We present a new scalable, semi-supervised method for inferring taint analysis specifications by learning from a large dataset of programs. Taint specifications capture the role of library APIs (source, sink, sanitizer) and are a critical ingredient of any taint analyzer that aims to detect security violations based on information flow.
The core idea of our method is to formulate the taint specification learning problem as a linear optimization task over a large set of information flow constraints. The resulting constraint system can then be efficiently solved with state-of-the-art solvers. Thanks to its scalability, our method can infer many new and interesting taint specifications by simultaneously learning from a large dataset of programs (e.g., as found on GitHub), while requiring few manual annotations.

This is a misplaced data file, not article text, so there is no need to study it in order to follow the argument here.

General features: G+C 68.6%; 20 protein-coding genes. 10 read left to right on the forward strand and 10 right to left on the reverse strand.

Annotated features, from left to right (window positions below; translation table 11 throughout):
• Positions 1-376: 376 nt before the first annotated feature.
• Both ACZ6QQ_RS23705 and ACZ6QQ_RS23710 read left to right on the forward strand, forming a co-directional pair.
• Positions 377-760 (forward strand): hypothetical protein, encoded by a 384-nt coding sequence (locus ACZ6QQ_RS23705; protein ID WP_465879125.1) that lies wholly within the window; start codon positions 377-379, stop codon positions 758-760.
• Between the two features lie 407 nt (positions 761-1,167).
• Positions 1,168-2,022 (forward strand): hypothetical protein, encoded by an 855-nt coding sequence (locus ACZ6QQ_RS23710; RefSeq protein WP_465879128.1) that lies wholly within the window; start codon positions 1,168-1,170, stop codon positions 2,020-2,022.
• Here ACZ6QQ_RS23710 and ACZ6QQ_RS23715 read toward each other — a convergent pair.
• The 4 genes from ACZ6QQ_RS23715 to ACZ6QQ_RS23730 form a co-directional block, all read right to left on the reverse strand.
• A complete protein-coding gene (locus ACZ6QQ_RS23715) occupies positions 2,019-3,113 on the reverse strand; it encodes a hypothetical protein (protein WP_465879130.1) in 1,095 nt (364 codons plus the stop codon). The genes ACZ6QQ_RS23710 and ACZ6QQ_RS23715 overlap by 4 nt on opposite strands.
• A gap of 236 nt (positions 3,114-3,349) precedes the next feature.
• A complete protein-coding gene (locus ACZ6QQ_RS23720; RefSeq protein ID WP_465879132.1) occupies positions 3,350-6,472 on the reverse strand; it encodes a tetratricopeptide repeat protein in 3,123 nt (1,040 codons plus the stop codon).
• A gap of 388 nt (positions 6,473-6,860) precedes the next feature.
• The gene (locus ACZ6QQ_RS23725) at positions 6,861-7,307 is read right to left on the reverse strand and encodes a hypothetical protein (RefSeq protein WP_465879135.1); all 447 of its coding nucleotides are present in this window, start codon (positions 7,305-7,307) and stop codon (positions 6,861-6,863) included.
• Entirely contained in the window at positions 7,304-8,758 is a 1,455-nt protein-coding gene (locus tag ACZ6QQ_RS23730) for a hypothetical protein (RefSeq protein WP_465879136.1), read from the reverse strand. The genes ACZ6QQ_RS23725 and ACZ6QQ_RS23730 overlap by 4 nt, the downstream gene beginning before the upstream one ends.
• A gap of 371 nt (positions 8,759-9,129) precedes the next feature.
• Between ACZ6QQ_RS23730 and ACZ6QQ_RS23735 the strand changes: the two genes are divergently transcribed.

We implemented our method in an end-to-end system, called Seldon, targeting Python, a language where static specification inference is particularly hard due to lack of typing information. We show that Seldon is practically effective: it learned almost $7,000$ API roles from over $210,000$ candidate APIs with very little supervision (less than $300$ annotations) and with high estimated precision ($67%$). Further, using the learned specifications, our taint analyzer flagged more than $20,000$ violations in open source projects, $97%$ of which were undetectable without the inferred specifications.
Tue 25 Jun
|14:00 - 14:20|
Jan EberhardtDeepCode, Switzerland, Samuel SteffenETH Zurich, Switzerland, Veselin RaychevDeepCode AG, Martin VechevETH ZürichPre-print Media Attached
|14:20 - 14:40|
Victor ChibotaruDeepCode, Switzerland, Benjamin BichselETH Zurich, Switzerland, Veselin RaychevDeepCode AG, Martin VechevETH ZürichPre-print Media Attached
|14:40 - 15:00|
|15:00 - 15:20|